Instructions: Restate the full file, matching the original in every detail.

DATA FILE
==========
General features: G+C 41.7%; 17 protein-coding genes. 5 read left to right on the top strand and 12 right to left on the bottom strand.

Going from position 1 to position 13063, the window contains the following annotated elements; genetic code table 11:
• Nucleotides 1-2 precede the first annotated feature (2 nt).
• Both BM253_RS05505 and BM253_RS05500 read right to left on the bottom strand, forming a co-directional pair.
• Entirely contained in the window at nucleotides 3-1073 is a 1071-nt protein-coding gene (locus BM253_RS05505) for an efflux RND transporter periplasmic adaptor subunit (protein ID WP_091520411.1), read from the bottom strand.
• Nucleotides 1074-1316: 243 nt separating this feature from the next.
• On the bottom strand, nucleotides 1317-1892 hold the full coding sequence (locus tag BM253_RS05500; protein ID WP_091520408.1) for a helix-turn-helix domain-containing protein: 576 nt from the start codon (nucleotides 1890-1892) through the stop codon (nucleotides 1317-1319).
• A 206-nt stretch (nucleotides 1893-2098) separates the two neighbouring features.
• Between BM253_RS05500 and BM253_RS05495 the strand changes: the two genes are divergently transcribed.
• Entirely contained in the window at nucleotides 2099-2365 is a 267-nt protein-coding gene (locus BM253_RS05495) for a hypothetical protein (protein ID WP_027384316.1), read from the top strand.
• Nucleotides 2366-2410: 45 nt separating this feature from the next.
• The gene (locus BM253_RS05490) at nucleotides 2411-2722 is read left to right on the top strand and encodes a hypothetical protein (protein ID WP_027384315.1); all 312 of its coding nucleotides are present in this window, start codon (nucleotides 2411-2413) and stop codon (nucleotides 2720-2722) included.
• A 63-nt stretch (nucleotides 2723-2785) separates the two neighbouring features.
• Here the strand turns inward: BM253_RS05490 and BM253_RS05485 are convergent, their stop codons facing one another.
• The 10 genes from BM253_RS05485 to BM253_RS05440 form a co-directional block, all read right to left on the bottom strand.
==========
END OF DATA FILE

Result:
General features: G+C 41.7%; 17 protein-coding genes. 5 read left to right on the top strand and 12 right to left on the bottom strand.

Going from position 1 to position 13063, the window contains the following annotated elements; genetic code table 11:
• Nucleotides 1-2 precede the first annotated feature (2 nt).
• Both BM253_RS05505 and BM253_RS05500 read right to left on the bottom strand, forming a co-directional pair.
• Entirely contained in the window at nucleotides 3-1073 is a 1071-nt protein-coding gene (locus BM253_RS05505) for an efflux RND transporter periplasmic adaptor subunit (protein ID WP_091520411.1), read from the bottom strand.
• Nucleotides 1074-1316: 243 nt separating this feature from the next.
• On the bottom strand, nucleotides 1317-1892 hold the full coding sequence (locus tag BM253_RS05500; protein ID WP_091520408.1) for a helix-turn-helix domain-containing protein: 576 nt from the start codon (nucleotides 1890-1892) through the stop codon (nucleotides 1317-1319).
• A 206-nt stretch (nucleotides 1893-2098) separates the two neighbouring features.
• Between BM253_RS05500 and BM253_RS05495 the strand changes: the two genes are divergently transcribed.
• Entirely contained in the window at nucleotides 2099-2365 is a 267-nt protein-coding gene (locus BM253_RS05495) for a hypothetical protein (protein ID WP_027384316.1), read from the top strand.
• Nucleotides 2366-2410: 45 nt separating this feature from the next.
• The gene (locus BM253_RS05490) at nucleotides 2411-2722 is read left to right on the top strand and encodes a hypothetical protein (protein ID WP_027384315.1); all 312 of its coding nucleotides are present in this window, start codon (nucleotides 2411-2413) and stop codon (nucleotides 2720-2722) included.
• A 63-nt stretch (nucleotides 2723-2785) separates the two neighbouring features.
• Here the strand turns inward: BM253_RS05490 and BM253_RS05485 are convergent, their stop codons facing one another.
• The 10 genes from BM253_RS05485 to BM253_RS05440 form a co-directional block, all read right to left on the bottom strand.